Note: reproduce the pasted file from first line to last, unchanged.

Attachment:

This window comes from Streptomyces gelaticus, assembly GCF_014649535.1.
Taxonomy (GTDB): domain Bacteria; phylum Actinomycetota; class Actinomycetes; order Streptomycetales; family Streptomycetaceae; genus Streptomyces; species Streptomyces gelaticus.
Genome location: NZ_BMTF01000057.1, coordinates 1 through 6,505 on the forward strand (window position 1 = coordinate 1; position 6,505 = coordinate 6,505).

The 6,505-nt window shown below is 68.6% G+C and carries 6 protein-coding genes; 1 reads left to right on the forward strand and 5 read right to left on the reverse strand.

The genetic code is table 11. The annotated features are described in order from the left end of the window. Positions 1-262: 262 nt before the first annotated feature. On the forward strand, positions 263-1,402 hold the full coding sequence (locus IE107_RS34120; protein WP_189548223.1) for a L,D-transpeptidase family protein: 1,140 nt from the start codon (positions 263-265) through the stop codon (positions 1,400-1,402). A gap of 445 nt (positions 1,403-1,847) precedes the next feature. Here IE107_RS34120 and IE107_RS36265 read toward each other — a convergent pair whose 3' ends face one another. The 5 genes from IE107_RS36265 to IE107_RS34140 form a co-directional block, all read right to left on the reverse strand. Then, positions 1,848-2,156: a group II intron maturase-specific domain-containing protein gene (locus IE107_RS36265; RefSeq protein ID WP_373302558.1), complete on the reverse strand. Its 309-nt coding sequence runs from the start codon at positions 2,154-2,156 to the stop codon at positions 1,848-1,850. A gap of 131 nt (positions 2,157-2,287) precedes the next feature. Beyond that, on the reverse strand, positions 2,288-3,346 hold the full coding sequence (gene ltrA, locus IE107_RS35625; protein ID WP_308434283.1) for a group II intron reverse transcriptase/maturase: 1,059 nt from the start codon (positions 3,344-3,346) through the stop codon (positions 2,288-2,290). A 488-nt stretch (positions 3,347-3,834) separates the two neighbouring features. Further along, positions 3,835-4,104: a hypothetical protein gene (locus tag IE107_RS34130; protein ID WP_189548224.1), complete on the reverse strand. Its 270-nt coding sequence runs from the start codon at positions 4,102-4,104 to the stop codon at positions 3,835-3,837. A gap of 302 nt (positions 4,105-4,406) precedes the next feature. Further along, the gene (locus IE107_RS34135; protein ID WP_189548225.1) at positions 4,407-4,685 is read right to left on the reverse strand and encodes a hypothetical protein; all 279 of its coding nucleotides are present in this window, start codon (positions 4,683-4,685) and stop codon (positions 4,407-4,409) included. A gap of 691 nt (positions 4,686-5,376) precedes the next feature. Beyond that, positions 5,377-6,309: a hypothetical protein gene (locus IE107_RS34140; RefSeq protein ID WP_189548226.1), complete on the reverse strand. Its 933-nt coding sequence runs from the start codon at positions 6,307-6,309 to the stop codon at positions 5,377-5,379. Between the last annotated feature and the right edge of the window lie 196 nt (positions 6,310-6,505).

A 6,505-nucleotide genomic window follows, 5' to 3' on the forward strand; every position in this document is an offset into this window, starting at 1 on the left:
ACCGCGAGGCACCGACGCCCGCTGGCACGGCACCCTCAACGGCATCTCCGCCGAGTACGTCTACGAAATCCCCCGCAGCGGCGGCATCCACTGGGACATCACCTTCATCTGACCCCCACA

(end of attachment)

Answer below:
This window comes from Streptomyces gelaticus, assembly GCF_014649535.1.
Taxonomy (GTDB): domain Bacteria; phylum Actinomycetota; class Actinomycetes; order Streptomycetales; family Streptomycetaceae; genus Streptomyces; species Streptomyces gelaticus.
Genome location: NZ_BMTF01000057.1, coordinates 1 through 6,505 on the forward strand (window position 1 = coordinate 1; position 6,505 = coordinate 6,505).

The 6,505-nt window shown below is 68.6% G+C and carries 6 protein-coding genes; 1 reads left to right on the forward strand and 5 read right to left on the reverse strand.

The genetic code is table 11. The annotated features are described in order from the left end of the window. Positions 1-262: 262 nt before the first annotated feature. On the forward strand, positions 263-1,402 hold the full coding sequence (locus IE107_RS34120; protein WP_189548223.1) for a L,D-transpeptidase family protein: 1,140 nt from the start codon (positions 263-265) through the stop codon (positions 1,400-1,402). A gap of 445 nt (positions 1,403-1,847) precedes the next feature. Here IE107_RS34120 and IE107_RS36265 read toward each other — a convergent pair whose 3' ends face one another. The 5 genes from IE107_RS36265 to IE107_RS34140 form a co-directional block, all read right to left on the reverse strand. Then, positions 1,848-2,156: a group II intron maturase-specific domain-containing protein gene (locus IE107_RS36265; RefSeq protein ID WP_373302558.1), complete on the reverse strand. Its 309-nt coding sequence runs from the start codon at positions 2,154-2,156 to the stop codon at positions 1,848-1,850. A gap of 131 nt (positions 2,157-2,287) precedes the next feature. Beyond that, on the reverse strand, positions 2,288-3,346 hold the full coding sequence (gene ltrA, locus IE107_RS35625; protein ID WP_308434283.1) for a group II intron reverse transcriptase/maturase: 1,059 nt from the start codon (positions 3,344-3,346) through the stop codon (positions 2,288-2,290). A 488-nt stretch (positions 3,347-3,834) separates the two neighbouring features. Further along, positions 3,835-4,104: a hypothetical protein gene (locus tag IE107_RS34130; protein ID WP_189548224.1), complete on the reverse strand. Its 270-nt coding sequence runs from the start codon at positions 4,102-4,104 to the stop codon at positions 3,835-3,837. A gap of 302 nt (positions 4,105-4,406) precedes the next feature. Further along, the gene (locus IE107_RS34135; protein ID WP_189548225.1) at positions 4,407-4,685 is read right to left on the reverse strand and encodes a hypothetical protein; all 279 of its coding nucleotides are present in this window, start codon (positions 4,683-4,685) and stop codon (positions 4,407-4,409) included. A gap of 691 nt (positions 4,686-5,376) precedes the next feature. Beyond that, positions 5,377-6,309: a hypothetical protein gene (locus IE107_RS34140; RefSeq protein ID WP_189548226.1), complete on the reverse strand. Its 933-nt coding sequence runs from the start codon at positions 6,307-6,309 to the stop codon at positions 5,377-5,379. Between the last annotated feature and the right edge of the window lie 196 nt (positions 6,310-6,505).

A 6,505-nucleotide genomic window follows, 5' to 3' on the forward strand; every position in this document is an offset into this window, starting at 1 on the left:
ACCGCGAGGCACCGACGCCCGCTGGCACGGCACCCTCAACGGCATCTCCGCCGAGTACGTCTACGAAATCCCCCGCAGCGGCGGCATCCACTGGGACATCACCTTCATCTGACCCCCACA